A few days ago, one of the client’s of All That Jazz showed me a response to a readers inquiry in a Canadian Audio Magazine. The reader was asking about tips in regards to his system and mentioned that he had recently changed out his Ortofon Cartridge for a Grado and preferred the Grado.
The answer from the magazine writer was – and I quote; “Going to the Grado was certainly a move up from the Ortofon. We’ve always been impressed by what Ortofon knows about cutting records, not so much about what they think about playing them back. Do you know they still make thesame tonearm that has existed for what must be half a century? ‘Nuff Said”.
To my own eyes and ears, I think that this is a silly biased statement. Ortofon may not be your cup of tea. You may prefer the sound of a ClearAudio, Benz Micro whatever by no one can dispute the success and high quality of Ortofon Cartridges. Perhaps another argument against this statement is that Ortofon Cartridges have been declared best buy / best sound in as many as 5 categories from virtually all hi-fi critics on both sides of the Atlantic.
Each cartridge has it’s own unique sound. In our store, we sell Goldring, Ortofon and Sumiko. We also have access to others such as Audio Technica and Shure. Probably 80% of what we sell is Ortofon. I spent yesterday afternoon doing a comparison between a $100. Ortofon 2M Red and a Shure M97XE. The client preferred the Ortofon Red, then switched to the 2M Blue which sounded simply outstanding on his turntable.
Does that mean that Ortofon is better than Shure. By no means! Does it mean that Shure is outdated – No! The M97XE is also a renowned cartridge. At one point in my life, I was also a retailer for Grado. I thought this was great value and sounded pretty good.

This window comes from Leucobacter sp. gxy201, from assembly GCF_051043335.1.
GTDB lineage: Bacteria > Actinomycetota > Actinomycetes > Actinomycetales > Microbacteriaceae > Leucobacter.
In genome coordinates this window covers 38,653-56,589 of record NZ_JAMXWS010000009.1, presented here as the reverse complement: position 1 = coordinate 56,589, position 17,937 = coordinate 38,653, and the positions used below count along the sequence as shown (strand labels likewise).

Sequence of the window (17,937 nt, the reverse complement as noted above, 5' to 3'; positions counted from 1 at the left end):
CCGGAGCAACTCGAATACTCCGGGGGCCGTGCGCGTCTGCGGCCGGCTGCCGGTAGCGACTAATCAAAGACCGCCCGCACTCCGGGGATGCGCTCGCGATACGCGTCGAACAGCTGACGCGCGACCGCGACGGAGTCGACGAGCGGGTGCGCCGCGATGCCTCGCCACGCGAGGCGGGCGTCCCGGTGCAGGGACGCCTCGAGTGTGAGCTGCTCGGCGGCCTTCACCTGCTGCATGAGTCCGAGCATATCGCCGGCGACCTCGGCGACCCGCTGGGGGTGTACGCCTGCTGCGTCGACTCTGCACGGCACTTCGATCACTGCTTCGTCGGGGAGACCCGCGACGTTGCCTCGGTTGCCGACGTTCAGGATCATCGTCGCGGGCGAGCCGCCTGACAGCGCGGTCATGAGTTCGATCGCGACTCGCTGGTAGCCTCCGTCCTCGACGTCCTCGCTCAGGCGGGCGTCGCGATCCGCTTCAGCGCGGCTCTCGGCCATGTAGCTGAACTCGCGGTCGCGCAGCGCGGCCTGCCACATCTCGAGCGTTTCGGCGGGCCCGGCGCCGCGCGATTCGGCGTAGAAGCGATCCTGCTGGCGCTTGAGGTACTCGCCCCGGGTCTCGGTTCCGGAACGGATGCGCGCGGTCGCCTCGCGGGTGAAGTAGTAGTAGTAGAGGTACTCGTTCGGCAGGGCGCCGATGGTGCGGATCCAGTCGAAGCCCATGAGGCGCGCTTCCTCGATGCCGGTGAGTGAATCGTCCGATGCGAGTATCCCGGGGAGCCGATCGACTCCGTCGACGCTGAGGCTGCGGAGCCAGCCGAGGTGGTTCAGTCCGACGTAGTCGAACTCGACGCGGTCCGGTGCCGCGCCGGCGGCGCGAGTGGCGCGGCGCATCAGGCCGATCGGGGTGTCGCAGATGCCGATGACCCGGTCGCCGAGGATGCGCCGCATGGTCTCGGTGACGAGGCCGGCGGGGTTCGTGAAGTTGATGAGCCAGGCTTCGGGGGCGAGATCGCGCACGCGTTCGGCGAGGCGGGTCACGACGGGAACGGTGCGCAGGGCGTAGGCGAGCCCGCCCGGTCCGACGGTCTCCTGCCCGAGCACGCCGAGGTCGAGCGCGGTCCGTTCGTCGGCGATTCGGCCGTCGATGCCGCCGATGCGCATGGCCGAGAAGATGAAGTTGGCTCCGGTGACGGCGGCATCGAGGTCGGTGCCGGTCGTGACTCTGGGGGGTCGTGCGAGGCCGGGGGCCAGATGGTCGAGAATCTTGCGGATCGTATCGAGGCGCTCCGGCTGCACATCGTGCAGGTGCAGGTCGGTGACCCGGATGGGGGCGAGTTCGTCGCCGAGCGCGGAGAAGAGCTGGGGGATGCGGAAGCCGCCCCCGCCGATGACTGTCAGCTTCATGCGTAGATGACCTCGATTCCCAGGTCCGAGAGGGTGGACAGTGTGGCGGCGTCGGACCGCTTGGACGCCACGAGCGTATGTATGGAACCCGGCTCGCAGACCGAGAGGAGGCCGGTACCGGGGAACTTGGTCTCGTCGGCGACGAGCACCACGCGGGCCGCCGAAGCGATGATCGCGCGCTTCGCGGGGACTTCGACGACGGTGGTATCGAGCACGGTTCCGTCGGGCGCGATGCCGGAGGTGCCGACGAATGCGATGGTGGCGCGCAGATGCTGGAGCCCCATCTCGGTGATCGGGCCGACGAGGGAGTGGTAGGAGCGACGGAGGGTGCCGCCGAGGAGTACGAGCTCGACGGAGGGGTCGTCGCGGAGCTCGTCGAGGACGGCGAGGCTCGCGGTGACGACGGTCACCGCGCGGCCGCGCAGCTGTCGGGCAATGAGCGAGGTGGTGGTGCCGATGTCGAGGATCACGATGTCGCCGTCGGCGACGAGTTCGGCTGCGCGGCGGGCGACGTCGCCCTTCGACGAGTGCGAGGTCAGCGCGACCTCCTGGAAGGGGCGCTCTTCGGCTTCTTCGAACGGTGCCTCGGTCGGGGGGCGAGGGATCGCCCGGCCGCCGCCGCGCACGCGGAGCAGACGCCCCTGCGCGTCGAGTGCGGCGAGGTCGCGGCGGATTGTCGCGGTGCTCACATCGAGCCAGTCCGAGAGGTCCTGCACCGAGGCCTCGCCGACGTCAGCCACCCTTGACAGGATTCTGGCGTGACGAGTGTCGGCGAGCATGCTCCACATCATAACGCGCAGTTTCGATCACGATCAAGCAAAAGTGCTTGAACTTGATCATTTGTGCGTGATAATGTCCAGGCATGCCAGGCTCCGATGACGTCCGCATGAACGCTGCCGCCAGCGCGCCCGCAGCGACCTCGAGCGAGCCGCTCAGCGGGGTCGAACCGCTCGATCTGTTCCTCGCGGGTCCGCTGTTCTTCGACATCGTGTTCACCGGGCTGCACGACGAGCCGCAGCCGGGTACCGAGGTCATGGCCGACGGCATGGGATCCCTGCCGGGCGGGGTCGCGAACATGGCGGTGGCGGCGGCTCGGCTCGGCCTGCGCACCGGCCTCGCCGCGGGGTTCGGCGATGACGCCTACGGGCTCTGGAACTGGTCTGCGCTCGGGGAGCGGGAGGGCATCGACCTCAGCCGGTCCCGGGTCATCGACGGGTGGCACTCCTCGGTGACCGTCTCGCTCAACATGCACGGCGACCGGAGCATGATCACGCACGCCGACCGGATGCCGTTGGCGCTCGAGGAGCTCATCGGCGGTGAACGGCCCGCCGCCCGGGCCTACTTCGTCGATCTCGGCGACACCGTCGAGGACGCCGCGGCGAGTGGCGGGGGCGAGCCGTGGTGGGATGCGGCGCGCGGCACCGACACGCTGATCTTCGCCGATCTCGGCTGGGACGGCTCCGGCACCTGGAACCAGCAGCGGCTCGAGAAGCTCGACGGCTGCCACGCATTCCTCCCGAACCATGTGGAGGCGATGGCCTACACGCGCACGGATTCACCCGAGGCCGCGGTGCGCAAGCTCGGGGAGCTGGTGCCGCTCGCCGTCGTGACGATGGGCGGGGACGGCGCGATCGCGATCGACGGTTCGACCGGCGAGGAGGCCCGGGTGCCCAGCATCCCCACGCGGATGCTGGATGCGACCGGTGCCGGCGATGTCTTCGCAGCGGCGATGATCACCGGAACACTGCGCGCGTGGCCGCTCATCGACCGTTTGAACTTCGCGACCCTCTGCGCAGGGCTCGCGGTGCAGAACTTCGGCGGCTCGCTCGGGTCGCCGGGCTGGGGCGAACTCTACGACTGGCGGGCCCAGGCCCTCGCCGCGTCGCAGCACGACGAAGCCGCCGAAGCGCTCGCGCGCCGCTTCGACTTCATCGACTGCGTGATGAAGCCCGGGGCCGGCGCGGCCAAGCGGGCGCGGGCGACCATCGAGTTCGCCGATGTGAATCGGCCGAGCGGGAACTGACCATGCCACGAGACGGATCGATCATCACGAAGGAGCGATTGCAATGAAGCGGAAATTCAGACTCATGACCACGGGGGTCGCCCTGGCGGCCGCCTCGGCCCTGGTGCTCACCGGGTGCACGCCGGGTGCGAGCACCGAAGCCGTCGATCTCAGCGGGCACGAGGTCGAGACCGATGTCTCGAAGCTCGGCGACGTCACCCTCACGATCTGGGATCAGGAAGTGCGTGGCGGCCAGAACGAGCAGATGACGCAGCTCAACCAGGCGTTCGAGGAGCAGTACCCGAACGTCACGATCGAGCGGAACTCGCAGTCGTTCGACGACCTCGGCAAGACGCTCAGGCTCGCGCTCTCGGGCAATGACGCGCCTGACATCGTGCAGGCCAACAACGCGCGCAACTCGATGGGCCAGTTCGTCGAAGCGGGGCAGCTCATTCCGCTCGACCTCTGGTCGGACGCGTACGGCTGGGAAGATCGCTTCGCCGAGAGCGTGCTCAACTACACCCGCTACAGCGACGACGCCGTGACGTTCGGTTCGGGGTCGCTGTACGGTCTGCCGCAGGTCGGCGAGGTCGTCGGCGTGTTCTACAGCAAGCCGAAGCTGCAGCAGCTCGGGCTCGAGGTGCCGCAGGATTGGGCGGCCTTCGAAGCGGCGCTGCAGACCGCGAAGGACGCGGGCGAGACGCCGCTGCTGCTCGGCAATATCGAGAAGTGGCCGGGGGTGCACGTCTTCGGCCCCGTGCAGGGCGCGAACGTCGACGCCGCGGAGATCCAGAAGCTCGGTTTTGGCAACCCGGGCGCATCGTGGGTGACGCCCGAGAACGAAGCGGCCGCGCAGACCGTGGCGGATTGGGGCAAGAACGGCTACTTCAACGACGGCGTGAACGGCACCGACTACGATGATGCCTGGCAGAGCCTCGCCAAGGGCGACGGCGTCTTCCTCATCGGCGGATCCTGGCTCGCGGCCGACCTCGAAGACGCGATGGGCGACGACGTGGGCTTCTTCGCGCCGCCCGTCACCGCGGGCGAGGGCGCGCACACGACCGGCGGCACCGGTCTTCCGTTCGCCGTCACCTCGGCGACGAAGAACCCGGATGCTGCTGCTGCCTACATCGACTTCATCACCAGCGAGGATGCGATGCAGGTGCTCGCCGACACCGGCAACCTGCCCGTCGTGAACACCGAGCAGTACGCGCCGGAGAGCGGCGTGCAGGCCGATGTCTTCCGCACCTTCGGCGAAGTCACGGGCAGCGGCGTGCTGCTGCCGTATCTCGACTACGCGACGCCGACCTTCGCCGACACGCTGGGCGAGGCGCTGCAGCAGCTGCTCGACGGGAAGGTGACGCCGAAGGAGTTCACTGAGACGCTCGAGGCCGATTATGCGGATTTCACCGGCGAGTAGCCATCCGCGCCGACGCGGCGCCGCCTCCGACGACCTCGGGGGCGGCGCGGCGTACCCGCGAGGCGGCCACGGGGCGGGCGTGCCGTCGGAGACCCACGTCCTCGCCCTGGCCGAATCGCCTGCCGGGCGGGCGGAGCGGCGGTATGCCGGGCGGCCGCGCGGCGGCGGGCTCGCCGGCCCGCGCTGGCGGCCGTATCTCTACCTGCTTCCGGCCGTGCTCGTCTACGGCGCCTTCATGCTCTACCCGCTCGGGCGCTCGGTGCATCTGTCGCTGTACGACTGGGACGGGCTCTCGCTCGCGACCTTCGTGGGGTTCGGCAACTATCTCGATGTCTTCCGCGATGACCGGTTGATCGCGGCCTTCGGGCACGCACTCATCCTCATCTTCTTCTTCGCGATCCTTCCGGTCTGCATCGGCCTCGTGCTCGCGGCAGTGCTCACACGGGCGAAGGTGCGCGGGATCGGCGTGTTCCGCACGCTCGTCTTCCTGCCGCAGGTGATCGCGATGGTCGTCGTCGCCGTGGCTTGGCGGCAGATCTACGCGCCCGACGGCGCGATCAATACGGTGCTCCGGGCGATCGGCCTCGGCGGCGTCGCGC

Why did I stick with Ortofon, because of all the cartridges that I have used my favourites were an Ortofon MC-20, MC-20 Super and MC 30 and now my choice is the Ortofon Cadenza Series. Yes, Ortofon does make tonearms, not sure whether they are awesome or not but I do know that in hi-fi circles they are still fairly highly regarded. the arm that the magazine writer is referring to has been upgraded twice since it was launched. Ortofon now has 4 tonenarms, one 9″ and three 12″ units. As a note, no one would dare be a critic of the Shure tonearms and yet they still have in their portfolio a similar model that was marked in the late 70’s.
In my world, if a product can still be marketable after 50 years, something must have been done right!
Does a cartridge manufacturer have to make tonearms? Of course not, as a matter of fact many don’t.
In reading any information on your audio hobby, it is very important that you take this written information with, somewhat a grain of salt. Many times responses like these can come from the fact that the magazine has a “misunderstanding” with the distributor or a personal “hate-on” for a particular product. Usually when I see disparaging reviews, I check the advertiser’s list to see if that product is promoted in the publication. Often this can be the difference.
Yes, I sell Ortofon but I sell others as well. Does this mean that Ortofon is better – not necessarily. I do however have the utmost respect for the cut of the stylus, the polish of the diamond and the unique materials used in the construction of the cartridge body.
As a final, I agree that the web has changed the way we make our decisions on acquiring new products for our hobby but please remember, our words are only opinions. If we lash out at a product, you may never know why however for the most part it is important that you – the audience – keep us in check! Don’t let us get away with what you may think are questionable statements.
Thanks for your time in considering my ramblings.